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D&D 5E Respect Mah Authoritah: Thoughts on DM and Player Authority in 5e


Scion of Murgen (He/Him)
My players give me backgrounds, and when I play I do as well. It takes me all of 10-15 minutes usually to come up with something coherent, and looking at that list on Reddit, we have like 8-20 knives in a typical background. It doesn't take all that much effort of commitment to come up with a backstory that has them.
In contrast, I've gone down a very Old School / OSR path in recent years and moved away from detailed backstories for my own PCs.

I've gotten more interested in exploring fictional worlds and environments and solving problems and less in exploring my character and having plot elements or hooks written with him in mind.

That being said, the Knife Theory post I think usefully describes a good approach for games where players DO want the game to be more about their characters.

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Morkus from Orkus
In contrast, I've gone down a very Old School / OSR path in recent years and moved away from detailed backstories for my own PCs.

I've gotten more interested in exploring fictional worlds and environments and solving problems and less in exploring my character and having plot elements or hooks written with him in mind.

That being said, the Knife Theory post I think usefully describes a good approach for games where players DO want the game to be more about their characters.
Yeah. I had no idea what those knives were until I saw your post and immediately thought about my players pulling out knives the table(because that's how my mind works), then went to look it up. We don't play with it, but in terms of knives we all have a ton in our backgrounds.


Interesting scenario. I believe the GM forced their way here, too, rather than letting the story emerge. I can imagine how it likely happened: prep work involved the big conflict with the duke's men and the aftermath. Silly DM - your plans never survive first contact with the players! (And I say that having been there many times over).

Easy to play Monday morning quarterback here but I think a more palatable solution, rewarding the players for their creativity but still pushing the element of danger and possibly ending up in the conflict the DM had prepped, might have been a variation on the following:

1. Some of the duke's men come to the farmhouse early the next morning to warn the couple that some vagabonds (description matching the party) are about and ask that they report any sighting to the garrison at the Inn at once for a reward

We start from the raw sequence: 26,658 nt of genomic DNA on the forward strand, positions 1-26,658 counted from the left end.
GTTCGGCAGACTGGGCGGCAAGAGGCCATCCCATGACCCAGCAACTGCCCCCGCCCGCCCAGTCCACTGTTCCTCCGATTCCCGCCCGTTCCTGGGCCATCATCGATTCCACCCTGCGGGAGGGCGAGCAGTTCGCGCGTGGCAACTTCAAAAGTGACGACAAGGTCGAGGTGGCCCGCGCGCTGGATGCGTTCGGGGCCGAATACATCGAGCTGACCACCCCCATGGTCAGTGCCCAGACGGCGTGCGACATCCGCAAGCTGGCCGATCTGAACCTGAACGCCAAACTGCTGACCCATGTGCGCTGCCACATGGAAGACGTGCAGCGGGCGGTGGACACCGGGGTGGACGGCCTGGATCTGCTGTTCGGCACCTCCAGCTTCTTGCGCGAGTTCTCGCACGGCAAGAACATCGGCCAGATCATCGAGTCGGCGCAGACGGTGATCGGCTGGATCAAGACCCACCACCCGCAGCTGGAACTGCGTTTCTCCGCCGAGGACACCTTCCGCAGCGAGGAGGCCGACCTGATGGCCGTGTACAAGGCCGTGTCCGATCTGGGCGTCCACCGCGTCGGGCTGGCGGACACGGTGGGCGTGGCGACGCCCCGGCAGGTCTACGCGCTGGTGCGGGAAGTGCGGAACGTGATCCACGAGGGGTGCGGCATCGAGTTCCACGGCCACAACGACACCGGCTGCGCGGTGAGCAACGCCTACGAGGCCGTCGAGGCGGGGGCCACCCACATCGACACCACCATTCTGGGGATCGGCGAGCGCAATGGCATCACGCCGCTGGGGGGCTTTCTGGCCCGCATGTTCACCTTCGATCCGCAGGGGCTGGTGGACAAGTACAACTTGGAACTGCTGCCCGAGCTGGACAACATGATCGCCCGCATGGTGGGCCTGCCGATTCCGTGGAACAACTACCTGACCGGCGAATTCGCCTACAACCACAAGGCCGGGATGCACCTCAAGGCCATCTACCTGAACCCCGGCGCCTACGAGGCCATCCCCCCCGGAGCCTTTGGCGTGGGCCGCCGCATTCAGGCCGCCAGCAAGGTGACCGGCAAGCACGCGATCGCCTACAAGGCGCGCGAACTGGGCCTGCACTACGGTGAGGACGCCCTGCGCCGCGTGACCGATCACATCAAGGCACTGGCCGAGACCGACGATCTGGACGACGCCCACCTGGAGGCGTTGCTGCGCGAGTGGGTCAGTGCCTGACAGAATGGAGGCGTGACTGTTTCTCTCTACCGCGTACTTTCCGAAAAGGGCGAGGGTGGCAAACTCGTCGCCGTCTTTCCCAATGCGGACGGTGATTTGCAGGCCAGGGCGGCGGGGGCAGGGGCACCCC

2. Either the party overhears -or- the couple relays the message when the duke's men move on
3. The party is now faced with the challenge of getting away from this town, too, or risk being discovered by a more thorough search and likely putting the couple in danger for harboring fugitives
4. If there is some kind of magical tracking by the duke, the party should be given some (more) clue(s) so they can take action

Yes, this would have been a good way to proceed. Move things forward while including what's been established. I think somehow looping in the farmer and his wife being in potential danger for hiding us would have been an interesting angle to take, and it would have acknowledged the ability I'd used, and played to my character's stated Bond about being a hero of the downtrodden.

TL;DR: plan scenes not plot; telegraph dangers; root for the players

I dig it. It sounds like I've heard it somewhere else....

Late to this discussion, but I find this a very interesting situation.

First, the DM seems to have given you a benefit for your background. You got a long rest (presumably, not fully stated); and were thus able to engage the Duke's men fully healed, all spells ready to go etc. If you had confronted them at the inn you would have had to confront them after a long day of travel/adventure and likely a significantly depleted state (or maybe not maybe you guys were at full heading to the inn)? Anyway, while not ideal, that's something.

Yes! That's fair, there was at least something that we got from it, and this was a large part of his reasoning. He felt "okay, they got a rest, that ability worked well.....okay, on with the fight, but now at full strength!"

In his mind, he'd granted us a benefit from my use of the ability, and then proceeded as he had planned.

TL/ DR: Did the DM "abuse" his authority? No not really, it's well within DM purview to have a bottleneck fight. But could it have been handled better? Absolutely.

Yeah, that sums up my opinion. I didn't stand up and flip the table in a fit of rage.....and not just because we were playing over discord. It's nothing I was upset by, but I did talk with him about it after the fact, and we had a good discussion.